The reason why is clear.

Historical researchers rely on documentary evidence such as Nazi reports, letters, films, directives, trial testimony, and selective diaries. Why bother with eyewitnesses who comment on what they experienced thirty-five years earlier. Everyone knows they are so emotional and have such faulty memories that they are unreliable.

But, there is a deep flaw in the argument. As a historical journalist, I believe in a “collective memory,” which I define as the sum total of individual recollections about an event. Collective memory is self-corrective. The errors and exaggerations of one eyewitness are corrected by the recollections of the others, and the disputed elements of the story surface.

Hilberg’s brief account of Sobibor in The Destruction of the European Jews planted a seed that took root in my heart. It grew into an emotional journey—from Washington to Goiania, Brazil, to Warsaw and Sobibor, to Tel Aviv, Jerusalem, Haifa, and Moscow—to find and listen to Sobibor survivors including Esther Terner Raab tell their stories to a gentile they trusted. The result was Escape From Sobibor, one of the best and most important books I have written, but it left me with a vague feeling of dissatisfaction without telling me why. It slowly dawned on me that something was missing in the book.

Escape From Sobibor is filled with pain and sorrow, inhumanity, honesty, heroism, rage, thirst for life and revenge. What’s missing is hope and healing.

A series of surprises led me to close the gap. First, there was the 1987 CBS Sunday night movie, “Escape From Sobibor.” Viewed by 31.6 million people, it became the networks’ highest rated movie that year. CBS found the response to the film so overwhelming that it offered the movie and script free to schools across the country. New Jersey introduced the movie in public schools as part of its model Holocaust education program. The crawl at the end of the movie said that Esther survived the war and now lives in New Jersey. Students found her and invited her to their schools to answer questions. She agreed. Several thousand letters from children, grades six through twelve, poured into Esther’s home. Each began with the words “Dear Esther.”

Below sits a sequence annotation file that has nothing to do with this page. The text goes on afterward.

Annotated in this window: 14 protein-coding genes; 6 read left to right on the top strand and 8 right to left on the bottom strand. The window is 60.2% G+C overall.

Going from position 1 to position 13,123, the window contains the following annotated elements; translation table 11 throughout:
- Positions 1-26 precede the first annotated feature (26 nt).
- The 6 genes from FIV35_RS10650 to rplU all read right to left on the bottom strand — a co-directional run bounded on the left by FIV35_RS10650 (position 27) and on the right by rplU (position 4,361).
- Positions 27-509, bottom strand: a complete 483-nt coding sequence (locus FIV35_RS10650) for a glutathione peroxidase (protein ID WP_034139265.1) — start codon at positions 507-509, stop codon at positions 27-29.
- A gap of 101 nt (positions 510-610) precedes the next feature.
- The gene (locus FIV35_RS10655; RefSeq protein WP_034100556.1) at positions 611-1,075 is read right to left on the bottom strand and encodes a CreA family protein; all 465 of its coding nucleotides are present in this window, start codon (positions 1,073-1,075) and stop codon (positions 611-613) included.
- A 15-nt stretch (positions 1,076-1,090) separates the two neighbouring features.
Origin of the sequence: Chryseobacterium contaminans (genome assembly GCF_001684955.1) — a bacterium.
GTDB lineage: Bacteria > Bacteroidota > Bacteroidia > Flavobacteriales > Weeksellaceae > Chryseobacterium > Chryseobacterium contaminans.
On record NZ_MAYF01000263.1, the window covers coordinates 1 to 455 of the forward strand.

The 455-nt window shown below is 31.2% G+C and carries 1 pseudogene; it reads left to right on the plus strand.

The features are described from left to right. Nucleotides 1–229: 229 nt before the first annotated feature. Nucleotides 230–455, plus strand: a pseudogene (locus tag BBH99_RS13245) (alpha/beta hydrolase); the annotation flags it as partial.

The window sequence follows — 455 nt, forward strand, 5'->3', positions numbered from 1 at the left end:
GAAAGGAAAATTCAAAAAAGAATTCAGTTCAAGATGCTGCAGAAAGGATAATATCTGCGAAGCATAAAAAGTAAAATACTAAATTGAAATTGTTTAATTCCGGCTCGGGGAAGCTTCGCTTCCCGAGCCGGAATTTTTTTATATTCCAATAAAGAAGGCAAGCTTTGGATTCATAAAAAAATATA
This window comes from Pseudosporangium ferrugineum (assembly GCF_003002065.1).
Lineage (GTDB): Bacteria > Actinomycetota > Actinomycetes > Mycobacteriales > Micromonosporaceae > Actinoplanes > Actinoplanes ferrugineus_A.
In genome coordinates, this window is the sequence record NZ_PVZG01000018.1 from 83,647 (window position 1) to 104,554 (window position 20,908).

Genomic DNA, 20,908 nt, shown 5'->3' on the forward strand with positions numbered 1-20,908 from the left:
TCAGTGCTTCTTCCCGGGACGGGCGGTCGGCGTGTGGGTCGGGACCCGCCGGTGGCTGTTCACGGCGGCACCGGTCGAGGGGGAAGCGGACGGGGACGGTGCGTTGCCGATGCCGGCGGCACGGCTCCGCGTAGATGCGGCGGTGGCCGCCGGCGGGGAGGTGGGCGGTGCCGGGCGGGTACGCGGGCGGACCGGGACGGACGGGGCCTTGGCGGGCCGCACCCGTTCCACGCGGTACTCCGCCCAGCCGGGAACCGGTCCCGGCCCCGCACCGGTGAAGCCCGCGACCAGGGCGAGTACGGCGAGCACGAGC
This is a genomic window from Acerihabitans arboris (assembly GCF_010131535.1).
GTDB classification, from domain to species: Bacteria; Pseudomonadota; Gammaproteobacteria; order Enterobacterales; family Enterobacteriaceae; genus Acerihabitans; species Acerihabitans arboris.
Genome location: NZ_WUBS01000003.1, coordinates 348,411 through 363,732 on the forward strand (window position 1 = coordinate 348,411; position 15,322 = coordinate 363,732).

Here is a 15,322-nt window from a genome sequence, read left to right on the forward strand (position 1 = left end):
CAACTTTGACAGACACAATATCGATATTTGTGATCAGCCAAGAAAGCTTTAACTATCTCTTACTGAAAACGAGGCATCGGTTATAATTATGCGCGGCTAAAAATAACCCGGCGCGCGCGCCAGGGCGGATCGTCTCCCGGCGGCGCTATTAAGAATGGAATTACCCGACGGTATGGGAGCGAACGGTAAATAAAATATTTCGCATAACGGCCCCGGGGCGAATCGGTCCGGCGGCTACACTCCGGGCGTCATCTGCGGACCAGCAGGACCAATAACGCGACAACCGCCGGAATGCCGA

After reading them all one summer morning in 1997, I suggested that I weave them into a play. Esther approved saying, “As long as you write a play for adults that children can understand.”

So began my second journey—Dear Esther— my most creative and important play about hope and healing that drew me deep into the heart and soul of a death camp survivor who had the courage and vision to share her journey with the world, and the healing love she got in return.

From school children who had not yet lost their innocence.

Children who offered hope to a deeply troubled adult world.

Historic Heroines has now published a collection of those heartfelt letters children sent Esther along with the play, Dear Esther in Children’s Letters to a Holocaust Survivor: Dear Esther.